The focal points for Thursday's activity were rallies scheduled at two churches to protest police use of pepper gas, a virulent and powdery form of tear gas that causes temporary blindness and a burning sensation on the skin.

Student Brain Dead

National police headquarters issued a statement Thursday saying that officers have been instructed not to fire gas canisters directly at protesters, but to aim at a point 30 feet over their heads. Last week, such a canister hit a university student in the head, causing injuries that left him in a coma. He has been declared brain dead but has not been removed from a respirator.

The police statement defended the use of pepper gas as "a harmless, defensive tool" necessary to avert worse confrontations.

As soon as the Korea National Council of Women and the new National Coalition for a Democratic Constitution, an alliance of opposition politicians, churchmen and dissidents, announced plans for the separate rallies, Chun's government banned them. But the protesters paid no heed.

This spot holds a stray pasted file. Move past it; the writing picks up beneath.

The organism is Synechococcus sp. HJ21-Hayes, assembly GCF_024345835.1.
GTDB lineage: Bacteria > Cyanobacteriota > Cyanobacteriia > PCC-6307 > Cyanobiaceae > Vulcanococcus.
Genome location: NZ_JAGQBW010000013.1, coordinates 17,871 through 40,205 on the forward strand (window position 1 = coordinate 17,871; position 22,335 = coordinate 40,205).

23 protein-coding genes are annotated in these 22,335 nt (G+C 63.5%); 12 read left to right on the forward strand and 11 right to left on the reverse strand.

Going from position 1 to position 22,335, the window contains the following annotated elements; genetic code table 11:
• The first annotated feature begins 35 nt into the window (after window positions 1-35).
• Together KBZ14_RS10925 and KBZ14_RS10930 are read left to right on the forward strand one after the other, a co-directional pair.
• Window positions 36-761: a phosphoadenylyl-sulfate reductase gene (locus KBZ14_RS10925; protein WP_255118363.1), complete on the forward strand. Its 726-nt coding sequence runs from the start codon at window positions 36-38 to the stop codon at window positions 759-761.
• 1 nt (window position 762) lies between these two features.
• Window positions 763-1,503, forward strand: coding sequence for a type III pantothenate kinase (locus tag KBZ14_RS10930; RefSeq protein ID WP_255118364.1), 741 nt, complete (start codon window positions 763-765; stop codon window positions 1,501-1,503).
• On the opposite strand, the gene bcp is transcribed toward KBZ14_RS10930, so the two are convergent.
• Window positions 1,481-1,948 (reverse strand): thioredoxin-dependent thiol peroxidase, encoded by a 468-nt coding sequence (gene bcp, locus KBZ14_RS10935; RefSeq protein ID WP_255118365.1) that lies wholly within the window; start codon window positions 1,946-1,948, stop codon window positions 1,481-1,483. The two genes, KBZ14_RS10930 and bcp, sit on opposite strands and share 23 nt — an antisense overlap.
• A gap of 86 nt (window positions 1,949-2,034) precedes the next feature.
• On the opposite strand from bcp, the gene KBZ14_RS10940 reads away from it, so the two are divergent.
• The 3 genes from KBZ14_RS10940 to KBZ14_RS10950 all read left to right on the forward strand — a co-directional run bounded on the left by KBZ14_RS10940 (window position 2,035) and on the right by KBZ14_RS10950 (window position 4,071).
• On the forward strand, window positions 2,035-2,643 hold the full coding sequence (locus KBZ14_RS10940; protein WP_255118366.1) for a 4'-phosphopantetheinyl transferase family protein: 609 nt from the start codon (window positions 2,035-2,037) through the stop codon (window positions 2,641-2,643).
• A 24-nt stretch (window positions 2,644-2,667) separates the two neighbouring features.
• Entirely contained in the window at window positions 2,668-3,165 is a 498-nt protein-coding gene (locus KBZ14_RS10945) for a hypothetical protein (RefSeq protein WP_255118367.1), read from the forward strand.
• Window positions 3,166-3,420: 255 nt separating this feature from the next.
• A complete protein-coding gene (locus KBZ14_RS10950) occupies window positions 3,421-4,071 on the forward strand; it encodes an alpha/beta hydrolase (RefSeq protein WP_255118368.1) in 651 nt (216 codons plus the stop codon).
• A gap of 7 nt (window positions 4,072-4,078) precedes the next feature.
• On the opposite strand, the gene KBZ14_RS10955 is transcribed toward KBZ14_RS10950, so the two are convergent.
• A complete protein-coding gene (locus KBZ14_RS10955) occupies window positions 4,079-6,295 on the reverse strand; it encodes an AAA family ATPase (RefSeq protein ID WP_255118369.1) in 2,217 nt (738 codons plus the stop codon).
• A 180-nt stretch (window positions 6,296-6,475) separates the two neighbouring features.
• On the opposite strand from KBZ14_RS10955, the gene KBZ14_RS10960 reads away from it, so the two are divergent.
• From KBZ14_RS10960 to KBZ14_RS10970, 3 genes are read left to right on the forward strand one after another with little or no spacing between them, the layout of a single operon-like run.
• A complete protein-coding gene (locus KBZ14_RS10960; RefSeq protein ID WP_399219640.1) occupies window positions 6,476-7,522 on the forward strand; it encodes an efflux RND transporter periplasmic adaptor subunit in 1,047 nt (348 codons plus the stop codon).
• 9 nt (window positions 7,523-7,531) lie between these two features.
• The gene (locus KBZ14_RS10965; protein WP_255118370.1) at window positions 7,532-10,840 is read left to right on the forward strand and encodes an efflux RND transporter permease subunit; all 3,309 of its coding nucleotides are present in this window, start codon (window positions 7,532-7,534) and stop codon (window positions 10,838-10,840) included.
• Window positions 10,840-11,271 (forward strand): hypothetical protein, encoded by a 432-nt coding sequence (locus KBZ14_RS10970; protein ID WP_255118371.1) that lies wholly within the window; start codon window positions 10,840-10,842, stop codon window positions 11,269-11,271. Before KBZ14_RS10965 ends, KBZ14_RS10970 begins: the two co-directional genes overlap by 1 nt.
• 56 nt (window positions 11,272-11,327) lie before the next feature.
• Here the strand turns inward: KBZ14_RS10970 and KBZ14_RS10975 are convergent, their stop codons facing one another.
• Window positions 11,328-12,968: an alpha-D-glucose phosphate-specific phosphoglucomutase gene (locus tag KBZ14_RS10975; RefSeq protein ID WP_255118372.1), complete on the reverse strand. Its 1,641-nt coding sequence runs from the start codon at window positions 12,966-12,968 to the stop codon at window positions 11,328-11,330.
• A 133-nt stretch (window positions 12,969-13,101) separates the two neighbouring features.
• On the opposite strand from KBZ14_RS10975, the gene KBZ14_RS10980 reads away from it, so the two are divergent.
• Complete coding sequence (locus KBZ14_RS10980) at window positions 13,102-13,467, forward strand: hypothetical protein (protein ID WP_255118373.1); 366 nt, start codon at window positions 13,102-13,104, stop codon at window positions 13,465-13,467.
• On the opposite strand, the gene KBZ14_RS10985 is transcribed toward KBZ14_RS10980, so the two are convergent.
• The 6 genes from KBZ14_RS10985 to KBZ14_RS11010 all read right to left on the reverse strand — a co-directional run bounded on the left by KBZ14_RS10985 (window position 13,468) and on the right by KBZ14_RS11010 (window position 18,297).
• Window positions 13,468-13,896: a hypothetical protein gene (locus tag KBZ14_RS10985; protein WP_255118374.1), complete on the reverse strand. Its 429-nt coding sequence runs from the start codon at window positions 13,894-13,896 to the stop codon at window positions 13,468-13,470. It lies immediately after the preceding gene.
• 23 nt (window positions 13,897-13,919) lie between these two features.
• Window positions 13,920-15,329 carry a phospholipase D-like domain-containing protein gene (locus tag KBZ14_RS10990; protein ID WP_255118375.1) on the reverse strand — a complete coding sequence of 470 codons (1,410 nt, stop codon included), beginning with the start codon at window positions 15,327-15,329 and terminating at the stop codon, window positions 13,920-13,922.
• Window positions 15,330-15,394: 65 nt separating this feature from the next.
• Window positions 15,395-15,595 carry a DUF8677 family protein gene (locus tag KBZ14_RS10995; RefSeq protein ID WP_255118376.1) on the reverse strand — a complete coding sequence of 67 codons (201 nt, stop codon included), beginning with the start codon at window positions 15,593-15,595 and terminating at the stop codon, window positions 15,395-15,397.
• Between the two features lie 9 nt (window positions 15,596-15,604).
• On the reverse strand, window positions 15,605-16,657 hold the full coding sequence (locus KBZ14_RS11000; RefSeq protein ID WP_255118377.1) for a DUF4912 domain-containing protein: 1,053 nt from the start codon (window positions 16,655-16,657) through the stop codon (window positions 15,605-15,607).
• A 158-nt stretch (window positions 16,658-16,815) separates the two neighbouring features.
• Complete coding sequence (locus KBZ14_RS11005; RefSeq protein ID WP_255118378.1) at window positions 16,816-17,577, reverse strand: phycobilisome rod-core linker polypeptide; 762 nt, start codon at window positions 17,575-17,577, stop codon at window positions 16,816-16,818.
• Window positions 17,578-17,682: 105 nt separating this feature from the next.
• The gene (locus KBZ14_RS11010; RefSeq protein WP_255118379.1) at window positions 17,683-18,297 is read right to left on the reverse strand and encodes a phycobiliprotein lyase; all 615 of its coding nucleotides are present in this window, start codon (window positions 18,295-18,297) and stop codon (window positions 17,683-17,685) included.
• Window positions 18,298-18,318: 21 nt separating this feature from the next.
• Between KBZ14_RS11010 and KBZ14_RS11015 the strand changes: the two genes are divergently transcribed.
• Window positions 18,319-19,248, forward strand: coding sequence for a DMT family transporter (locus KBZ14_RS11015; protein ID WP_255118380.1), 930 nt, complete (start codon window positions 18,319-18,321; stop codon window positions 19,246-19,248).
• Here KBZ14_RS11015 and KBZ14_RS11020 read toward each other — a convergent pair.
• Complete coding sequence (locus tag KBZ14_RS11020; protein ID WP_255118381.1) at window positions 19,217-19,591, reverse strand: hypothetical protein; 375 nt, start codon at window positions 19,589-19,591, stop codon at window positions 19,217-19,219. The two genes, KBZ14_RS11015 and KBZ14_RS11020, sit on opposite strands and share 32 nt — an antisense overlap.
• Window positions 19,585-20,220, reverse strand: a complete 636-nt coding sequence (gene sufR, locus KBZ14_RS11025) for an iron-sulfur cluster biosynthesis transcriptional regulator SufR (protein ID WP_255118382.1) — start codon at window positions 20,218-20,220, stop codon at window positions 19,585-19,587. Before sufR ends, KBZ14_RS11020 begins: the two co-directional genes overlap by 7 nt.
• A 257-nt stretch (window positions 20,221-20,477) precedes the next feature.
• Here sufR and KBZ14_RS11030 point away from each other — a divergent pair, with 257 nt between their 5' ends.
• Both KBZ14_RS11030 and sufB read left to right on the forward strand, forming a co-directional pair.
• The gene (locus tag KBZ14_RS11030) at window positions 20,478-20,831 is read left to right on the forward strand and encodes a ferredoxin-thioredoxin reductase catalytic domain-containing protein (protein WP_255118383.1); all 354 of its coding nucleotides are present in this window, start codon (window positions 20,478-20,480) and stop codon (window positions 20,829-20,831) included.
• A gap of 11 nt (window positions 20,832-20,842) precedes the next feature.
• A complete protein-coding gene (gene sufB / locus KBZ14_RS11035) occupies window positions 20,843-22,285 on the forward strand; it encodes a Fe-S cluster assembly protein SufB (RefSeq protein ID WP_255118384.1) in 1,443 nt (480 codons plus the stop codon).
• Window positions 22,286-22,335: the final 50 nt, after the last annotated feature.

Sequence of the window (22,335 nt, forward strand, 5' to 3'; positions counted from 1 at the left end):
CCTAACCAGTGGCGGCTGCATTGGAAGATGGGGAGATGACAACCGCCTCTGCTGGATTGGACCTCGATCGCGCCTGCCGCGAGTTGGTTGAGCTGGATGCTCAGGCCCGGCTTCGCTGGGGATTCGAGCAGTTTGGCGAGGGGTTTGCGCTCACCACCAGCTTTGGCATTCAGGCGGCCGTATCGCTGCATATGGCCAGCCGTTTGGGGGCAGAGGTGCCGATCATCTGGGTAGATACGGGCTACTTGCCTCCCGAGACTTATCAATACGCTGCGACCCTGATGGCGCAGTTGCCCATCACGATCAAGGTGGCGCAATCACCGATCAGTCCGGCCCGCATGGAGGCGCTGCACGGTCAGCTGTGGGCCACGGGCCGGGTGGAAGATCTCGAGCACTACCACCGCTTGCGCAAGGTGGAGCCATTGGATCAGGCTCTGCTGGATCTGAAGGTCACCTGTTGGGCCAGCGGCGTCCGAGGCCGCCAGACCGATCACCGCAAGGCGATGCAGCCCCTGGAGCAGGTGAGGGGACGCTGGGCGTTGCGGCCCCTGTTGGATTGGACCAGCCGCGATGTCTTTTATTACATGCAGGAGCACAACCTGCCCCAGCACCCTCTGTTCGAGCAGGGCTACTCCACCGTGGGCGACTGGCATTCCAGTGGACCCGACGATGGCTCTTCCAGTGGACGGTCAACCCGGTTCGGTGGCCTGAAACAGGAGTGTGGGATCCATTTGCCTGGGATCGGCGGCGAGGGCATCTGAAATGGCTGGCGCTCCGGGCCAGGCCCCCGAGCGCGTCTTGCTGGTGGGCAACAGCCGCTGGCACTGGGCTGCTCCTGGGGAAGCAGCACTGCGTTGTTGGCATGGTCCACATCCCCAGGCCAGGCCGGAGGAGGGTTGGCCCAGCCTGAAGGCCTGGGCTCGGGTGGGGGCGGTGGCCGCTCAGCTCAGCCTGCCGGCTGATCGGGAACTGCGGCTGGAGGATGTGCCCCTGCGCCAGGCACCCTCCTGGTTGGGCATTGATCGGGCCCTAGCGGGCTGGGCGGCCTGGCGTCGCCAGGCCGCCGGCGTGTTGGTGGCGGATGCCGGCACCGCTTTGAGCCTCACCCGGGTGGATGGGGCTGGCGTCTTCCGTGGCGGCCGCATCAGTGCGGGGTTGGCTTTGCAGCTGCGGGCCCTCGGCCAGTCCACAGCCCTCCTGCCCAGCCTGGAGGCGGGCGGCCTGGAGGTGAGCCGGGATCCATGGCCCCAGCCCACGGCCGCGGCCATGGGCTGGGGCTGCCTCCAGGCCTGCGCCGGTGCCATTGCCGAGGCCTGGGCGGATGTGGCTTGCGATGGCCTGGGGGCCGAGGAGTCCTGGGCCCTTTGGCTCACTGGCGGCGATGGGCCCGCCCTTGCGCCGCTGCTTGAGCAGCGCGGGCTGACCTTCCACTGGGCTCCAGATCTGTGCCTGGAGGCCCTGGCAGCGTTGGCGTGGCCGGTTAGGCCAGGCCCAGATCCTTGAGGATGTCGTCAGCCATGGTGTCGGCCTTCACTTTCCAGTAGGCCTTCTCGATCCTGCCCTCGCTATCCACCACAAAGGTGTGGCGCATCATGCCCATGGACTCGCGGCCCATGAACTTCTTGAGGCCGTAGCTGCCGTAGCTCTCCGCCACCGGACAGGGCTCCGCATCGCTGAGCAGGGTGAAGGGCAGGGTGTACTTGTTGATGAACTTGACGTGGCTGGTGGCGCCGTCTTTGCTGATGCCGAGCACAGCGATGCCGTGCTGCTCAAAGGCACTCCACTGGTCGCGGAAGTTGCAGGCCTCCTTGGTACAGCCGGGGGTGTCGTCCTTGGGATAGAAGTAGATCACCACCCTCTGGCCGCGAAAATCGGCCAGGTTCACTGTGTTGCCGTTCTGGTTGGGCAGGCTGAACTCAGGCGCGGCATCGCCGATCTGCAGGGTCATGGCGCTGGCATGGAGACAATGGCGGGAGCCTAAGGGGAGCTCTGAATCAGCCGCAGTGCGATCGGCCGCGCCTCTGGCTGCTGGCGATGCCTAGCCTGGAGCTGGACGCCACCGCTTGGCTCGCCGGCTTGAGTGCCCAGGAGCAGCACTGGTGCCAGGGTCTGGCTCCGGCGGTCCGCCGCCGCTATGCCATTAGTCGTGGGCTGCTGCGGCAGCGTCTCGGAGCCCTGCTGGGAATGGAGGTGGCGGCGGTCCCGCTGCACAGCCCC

The trouble started when about 3,000 people, many of them women belonging to the national council, tried to make their way to the Yondong Presbyterian Church near the East Gate Market, for the first scheduled rally. So much gas was fired there that it was still being felt two hours later at the Myongdong Cathedral, two miles away, where another crowd of about 10,000 people gathered for the scheduled rally there.

Students filled the driveway leading up a hill to a plaza in front of the cathedral, which was built in 1898 and serves as headquarters for South Korea's 2 million Catholics. Lining the sidewalks on both sides and standing at the edge of the plaza overlooking the street below were women in fashionable dresses and high heels, businessmen in suits, men in workers' clothing and large numbers of people in their 60s and older.